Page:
U.S. Air Force Agility Prime Tackles eVTOL Airspace, Infrastructure
As it moves toward deployment of the first electric- vertical-takeoff-and-landing (eVTOL) aircraft on military bases, the U.S. Air Force’s Agility Prime program has established airspace innovation and battery energy storage teams to address airspace integration and charging infrastructure challenges.
The airspace team has partnered with NASA and the FAA to set up a proving ground at Duke Field, Florida, equipped with a federal uncrewed traffic management (UTM) system. Providers of services for urban air mobility (PSUs) will be able to connect to the system to conduct trials using the providing ground, says Lt. Col. John “Wasp” Tekell, Agility Prime program lead.
Agility Prime plans to bring multiple eVTOL aircraft developers to the proving ground and provide them with an opportunity to connect with PSUs to perform initial airspace integration work, Tekell said May 17 at the Vertical Flight Society’s Forum 79 conference in West Palm Beach, Florida.
The energy storage team is focused on the charging requirements for eVTOLs and particularly a deployable energy infrastructure. “There is a lot of [Defense Department] collaboration in this space, but the previous focus has been on base microgrids. We’ve brought the energy capabilities for electric vehicles to the table,” he said.
Launched in 2019, Agility Prime has so far awarded contracts to 23 companies totaling more than $100 million, Tekell said. The program most recently awarded Joby Aviation a $55 million contract extension to deliver and operate nine S4 tiltprop eVTOLs for logistics missions. The first two are expected to be delivered to Edwards AFB, California, in early 2024.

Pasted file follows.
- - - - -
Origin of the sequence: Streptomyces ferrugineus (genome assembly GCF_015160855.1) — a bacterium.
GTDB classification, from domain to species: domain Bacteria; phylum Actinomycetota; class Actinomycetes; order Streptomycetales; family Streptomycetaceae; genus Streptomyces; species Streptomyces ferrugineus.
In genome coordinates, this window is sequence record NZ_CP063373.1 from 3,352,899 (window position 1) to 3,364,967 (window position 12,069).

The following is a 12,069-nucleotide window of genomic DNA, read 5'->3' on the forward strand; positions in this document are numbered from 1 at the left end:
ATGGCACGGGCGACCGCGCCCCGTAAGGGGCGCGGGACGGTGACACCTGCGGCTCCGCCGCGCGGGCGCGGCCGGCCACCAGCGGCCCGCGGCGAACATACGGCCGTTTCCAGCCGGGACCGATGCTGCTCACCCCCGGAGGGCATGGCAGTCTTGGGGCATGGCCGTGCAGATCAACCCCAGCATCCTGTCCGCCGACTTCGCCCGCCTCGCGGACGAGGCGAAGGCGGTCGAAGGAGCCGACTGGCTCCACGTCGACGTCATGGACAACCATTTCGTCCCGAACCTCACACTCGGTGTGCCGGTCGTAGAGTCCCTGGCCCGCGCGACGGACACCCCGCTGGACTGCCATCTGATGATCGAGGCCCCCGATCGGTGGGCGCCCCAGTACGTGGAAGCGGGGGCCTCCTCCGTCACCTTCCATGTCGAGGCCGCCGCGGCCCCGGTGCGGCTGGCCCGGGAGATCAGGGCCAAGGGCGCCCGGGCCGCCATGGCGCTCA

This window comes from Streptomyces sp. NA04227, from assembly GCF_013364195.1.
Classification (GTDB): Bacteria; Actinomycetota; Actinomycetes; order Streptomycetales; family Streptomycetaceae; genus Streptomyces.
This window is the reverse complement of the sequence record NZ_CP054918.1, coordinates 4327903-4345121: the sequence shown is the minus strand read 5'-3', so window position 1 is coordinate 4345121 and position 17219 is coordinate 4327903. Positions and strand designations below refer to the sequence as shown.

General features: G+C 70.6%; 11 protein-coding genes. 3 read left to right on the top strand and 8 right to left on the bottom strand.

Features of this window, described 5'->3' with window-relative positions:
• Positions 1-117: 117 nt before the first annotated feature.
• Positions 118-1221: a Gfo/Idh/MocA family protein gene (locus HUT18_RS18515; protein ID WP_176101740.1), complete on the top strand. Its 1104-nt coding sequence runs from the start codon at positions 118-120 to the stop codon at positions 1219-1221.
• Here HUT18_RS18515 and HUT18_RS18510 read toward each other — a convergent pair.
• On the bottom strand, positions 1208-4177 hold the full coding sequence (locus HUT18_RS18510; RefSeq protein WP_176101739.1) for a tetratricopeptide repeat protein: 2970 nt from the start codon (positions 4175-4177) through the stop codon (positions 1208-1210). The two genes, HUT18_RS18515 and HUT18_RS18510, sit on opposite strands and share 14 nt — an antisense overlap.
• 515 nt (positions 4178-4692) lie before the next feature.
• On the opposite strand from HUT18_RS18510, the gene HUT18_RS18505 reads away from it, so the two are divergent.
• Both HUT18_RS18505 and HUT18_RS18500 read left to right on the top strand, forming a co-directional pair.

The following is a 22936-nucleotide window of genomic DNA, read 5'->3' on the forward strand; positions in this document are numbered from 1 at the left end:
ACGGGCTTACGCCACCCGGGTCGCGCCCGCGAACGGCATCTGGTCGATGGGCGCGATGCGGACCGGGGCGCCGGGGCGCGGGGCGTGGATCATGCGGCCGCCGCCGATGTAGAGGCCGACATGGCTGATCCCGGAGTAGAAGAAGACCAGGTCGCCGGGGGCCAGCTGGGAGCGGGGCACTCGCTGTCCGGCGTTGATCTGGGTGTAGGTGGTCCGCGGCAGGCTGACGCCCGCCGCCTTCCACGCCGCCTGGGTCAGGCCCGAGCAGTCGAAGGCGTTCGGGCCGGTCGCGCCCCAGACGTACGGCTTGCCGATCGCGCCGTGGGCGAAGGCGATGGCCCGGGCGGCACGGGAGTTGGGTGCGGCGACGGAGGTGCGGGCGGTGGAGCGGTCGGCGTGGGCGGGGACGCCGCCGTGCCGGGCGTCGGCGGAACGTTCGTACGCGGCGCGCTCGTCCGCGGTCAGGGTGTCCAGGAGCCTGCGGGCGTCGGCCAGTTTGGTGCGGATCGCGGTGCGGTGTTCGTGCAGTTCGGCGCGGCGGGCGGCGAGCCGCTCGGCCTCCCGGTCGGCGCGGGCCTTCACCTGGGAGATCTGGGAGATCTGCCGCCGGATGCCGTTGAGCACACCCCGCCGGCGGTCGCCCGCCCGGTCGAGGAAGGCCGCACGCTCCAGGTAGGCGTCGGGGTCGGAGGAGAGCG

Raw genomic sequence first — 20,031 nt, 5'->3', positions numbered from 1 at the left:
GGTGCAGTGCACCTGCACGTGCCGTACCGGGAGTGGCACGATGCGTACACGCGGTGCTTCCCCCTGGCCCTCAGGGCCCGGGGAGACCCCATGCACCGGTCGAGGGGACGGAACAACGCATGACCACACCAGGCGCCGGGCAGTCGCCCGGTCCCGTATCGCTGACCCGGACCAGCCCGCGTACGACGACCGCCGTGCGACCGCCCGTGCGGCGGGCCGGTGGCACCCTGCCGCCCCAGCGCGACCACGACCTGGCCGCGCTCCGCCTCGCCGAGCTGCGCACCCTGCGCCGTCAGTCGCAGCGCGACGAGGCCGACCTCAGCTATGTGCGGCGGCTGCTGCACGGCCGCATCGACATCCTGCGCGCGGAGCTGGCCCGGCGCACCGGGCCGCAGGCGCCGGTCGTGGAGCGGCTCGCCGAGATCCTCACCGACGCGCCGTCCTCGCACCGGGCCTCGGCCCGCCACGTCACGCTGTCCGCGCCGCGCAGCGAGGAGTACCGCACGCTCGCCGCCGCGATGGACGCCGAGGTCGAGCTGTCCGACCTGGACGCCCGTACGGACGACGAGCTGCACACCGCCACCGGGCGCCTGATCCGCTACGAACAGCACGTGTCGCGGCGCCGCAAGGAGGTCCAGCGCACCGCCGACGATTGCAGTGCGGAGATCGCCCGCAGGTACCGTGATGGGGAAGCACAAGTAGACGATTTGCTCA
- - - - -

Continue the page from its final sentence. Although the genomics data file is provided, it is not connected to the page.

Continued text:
The program is also working with Archer Aviation, Beta Technologies, Elroy Air, Moog, Wisk and others. “We have some interesting plans coming for the Beta aircraft,” Tekell said, while the first flight of Elroy’s Chaparral hybrid-electric uncrewed cargo eVTOL is expected soon. Moog has been conducting uncrewed flight tests of the Surefly eVTOL acquired from Workhorse Group.
As the first generation of eVTOLs move toward FAA certification and into production, Agility Prime is turning its attention to the second generation of vehicles and capabilities including hybrid-electric propulsion, detect-and-avoid systems and beyond-visual-of-line-of-sight operations, he said.
The Prime division of the Air Force’s AFWerx innovation unit has also established the Autonomy Prime program to engage nontraditional companies in developing autonomous flight technology for Air Force platforms.
Autonomy Prime is establishing a proving ground at Eglin AFB, Florida, that will be equipped with Group 2 and 3 uncrewed aircraft systems and larger crewed aircraft that will be used as testbeds for autonomy technology. The testbeds will be equipped with an isolation compute layer that will enable companies to load their software onto a platform and rapidly conduct autonomy flight testing.